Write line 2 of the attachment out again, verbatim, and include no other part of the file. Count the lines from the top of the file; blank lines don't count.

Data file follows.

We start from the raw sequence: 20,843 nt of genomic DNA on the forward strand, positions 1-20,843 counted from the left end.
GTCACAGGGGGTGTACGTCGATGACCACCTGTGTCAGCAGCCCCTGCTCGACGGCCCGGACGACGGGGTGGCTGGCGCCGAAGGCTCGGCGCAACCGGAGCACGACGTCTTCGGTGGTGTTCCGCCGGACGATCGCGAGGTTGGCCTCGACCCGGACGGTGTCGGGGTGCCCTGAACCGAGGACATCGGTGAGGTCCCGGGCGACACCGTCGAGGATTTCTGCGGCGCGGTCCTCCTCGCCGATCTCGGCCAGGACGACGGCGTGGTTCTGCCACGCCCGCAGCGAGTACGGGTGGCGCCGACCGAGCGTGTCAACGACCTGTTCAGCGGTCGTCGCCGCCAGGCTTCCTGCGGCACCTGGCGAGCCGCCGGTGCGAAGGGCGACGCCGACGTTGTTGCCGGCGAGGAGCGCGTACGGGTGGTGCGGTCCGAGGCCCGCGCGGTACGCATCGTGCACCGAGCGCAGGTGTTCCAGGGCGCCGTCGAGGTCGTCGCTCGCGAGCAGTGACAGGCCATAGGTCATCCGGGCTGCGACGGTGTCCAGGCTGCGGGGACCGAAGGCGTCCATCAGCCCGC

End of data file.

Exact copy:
GTCACAGGGGGTGTACGTCGATGACCACCTGTGTCAGCAGCCCCTGCTCGACGGCCCGGACGACGGGGTGGCTGGCGCCGAAGGCTCGGCGCAACCGGAGCACGACGTCTTCGGTGGTGTTCCGCCGGACGATCGCGAGGTTGGCCTCGACCCGGACGGTGTCGGGGTGCCCTGAACCGAGGACATCGGTGAGGTCCCGGGCGACACCGTCGAGGATTTCTGCGGCGCGGTCCTCCTCGCCGATCTCGGCCAGGACGACGGCGTGGTTCTGCCACGCCCGCAGCGAGTACGGGTGGCGCCGACCGAGCGTGTCAACGACCTGTTCAGCGGTCGTCGCCGCCAGGCTTCCTGCGGCACCTGGCGAGCCGCCGGTGCGAAGGGCGACGCCGACGTTGTTGCCGGCGAGGAGCGCGTACGGGTGGTGCGGTCCGAGGCCCGCGCGGTACGCATCGTGCACCGAGCGCAGGTGTTCCAGGGCGCCGTCGAGGTCGTCGCTCGCGAGCAGTGACAGGCCATAGGTCATCCGGGCTGCGACGGTGTCCAGGCTGCGGGGACCGAAGGCGTCCATCAGCCCGC